Sadly, this can, and does happen, especially when executors themselves are sick or elderly. This happened on one of my probate files a few years ago and it was such a sad situation, The Grant of Probate had been issued a few weeks before and then the executor died suddenly.
What happens next depends on where things are at with the administration of the estate and if the executor had a will or died intestate.
In the simplest scenario, where the Grant of Probate has not yet been issued, then any other executors named in the will can take over the application in place of the main or original executor.
If the executor died intestate, then their duties would cease and a substitute executor would step in (as above). Their own estate would be administered according the process for Intestate Estates (see Article 2).
In the case I dealt with, the Grant of Probate had been issued and the executor had a will of his own. In this circumstance it is the executor’s executor who has to act on both estates. This may seem a bit surprising as it could end up that someone completely unrelated to your estate ends up administering it!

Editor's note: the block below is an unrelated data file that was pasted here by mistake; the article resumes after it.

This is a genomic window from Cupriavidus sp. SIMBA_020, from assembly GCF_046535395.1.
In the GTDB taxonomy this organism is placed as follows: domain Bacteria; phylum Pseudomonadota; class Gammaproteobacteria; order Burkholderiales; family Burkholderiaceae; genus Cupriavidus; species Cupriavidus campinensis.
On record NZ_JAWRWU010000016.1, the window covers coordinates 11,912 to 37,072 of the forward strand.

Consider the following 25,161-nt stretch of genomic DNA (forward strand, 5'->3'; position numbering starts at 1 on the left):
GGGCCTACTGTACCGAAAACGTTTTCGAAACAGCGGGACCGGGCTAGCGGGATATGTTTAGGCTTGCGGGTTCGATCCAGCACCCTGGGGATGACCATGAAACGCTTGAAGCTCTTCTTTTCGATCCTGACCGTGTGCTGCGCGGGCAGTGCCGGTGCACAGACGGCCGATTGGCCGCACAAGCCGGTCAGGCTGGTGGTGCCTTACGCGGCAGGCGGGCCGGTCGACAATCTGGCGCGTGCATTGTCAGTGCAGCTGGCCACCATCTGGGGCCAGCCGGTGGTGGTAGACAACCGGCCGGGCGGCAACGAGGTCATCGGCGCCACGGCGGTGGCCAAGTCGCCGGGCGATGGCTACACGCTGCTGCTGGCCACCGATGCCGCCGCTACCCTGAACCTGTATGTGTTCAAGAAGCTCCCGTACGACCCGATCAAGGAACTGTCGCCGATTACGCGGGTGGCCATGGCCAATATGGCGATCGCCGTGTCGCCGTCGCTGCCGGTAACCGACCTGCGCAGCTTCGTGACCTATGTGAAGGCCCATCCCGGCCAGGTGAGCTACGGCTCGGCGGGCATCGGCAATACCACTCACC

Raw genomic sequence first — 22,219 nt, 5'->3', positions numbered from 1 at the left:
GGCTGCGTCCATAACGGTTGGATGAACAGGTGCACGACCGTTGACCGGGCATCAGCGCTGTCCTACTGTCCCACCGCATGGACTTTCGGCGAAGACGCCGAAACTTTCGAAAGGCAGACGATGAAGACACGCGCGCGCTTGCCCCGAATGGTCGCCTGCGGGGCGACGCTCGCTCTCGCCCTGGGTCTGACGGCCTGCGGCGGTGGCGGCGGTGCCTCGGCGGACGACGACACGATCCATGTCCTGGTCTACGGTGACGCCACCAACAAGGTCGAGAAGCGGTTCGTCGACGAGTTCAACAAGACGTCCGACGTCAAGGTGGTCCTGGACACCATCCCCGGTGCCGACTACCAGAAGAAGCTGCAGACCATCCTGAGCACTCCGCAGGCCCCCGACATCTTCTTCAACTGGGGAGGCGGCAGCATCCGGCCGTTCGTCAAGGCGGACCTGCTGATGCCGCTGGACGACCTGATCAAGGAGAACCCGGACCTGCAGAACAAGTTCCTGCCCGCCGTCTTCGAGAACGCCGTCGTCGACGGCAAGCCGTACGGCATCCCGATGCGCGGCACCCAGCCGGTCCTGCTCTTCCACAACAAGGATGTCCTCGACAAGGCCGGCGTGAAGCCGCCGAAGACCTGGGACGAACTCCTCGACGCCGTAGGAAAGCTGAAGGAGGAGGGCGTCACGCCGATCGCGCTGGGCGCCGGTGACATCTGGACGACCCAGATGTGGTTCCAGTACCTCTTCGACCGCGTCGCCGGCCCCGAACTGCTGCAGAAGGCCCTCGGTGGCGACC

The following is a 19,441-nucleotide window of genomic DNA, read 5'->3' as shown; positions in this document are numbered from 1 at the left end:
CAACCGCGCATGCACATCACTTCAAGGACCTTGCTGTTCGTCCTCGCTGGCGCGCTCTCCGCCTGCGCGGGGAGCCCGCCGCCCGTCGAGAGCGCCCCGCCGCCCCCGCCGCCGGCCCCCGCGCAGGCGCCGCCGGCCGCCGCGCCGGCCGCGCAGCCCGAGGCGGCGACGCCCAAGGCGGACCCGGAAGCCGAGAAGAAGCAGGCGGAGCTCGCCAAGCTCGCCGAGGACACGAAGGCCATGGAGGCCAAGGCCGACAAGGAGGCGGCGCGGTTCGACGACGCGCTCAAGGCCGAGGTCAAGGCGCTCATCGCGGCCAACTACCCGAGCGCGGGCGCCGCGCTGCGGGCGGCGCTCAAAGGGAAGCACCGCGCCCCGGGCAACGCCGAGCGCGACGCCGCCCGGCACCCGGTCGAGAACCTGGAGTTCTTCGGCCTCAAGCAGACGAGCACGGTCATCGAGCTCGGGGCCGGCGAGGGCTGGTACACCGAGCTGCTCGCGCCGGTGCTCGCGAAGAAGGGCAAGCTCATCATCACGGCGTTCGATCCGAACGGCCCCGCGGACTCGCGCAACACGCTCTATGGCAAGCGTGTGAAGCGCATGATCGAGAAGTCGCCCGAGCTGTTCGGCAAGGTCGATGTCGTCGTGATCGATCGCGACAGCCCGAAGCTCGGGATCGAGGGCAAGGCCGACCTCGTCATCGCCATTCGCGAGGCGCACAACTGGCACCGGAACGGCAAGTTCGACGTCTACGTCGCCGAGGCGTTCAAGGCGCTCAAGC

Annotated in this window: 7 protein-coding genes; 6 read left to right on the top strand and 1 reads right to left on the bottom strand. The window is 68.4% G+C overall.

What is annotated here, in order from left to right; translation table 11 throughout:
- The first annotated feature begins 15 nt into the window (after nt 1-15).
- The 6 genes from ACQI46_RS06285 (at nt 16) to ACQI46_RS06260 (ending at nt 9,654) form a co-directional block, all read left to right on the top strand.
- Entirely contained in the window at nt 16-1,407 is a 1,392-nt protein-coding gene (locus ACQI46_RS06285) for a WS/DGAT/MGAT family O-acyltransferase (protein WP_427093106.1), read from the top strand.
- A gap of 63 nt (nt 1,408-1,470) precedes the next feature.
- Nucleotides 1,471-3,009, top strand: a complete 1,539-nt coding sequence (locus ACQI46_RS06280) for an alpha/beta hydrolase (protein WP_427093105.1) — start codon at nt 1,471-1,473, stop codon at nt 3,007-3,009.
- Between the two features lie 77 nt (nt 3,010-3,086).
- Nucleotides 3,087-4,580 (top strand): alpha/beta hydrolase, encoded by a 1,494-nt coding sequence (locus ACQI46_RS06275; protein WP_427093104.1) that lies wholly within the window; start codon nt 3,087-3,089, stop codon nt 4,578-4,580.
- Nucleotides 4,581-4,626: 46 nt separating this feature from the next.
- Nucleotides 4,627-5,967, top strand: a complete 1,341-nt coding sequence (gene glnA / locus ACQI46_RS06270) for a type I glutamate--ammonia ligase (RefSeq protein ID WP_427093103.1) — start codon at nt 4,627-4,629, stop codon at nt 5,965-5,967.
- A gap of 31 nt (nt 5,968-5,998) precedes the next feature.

To give you an example: Mr H’s estate was being administered by his main executor, his best friend – Mr B. Another friend, Mr K, was a second or substitute executor. When Mr B died following the issue of the Grant of Probate, his wife and executor, Mrs B, was responsible for the administration of both his and Mr H’s estates. You would assume that Mr K would have stepped in a substitute, but this is not the case. This is known as the Chain of Representation.
If you find yourself in any of the above scenarios then I am here to help! Please contact me for a free 30 minute consultation and I can advise you on the next steps to take.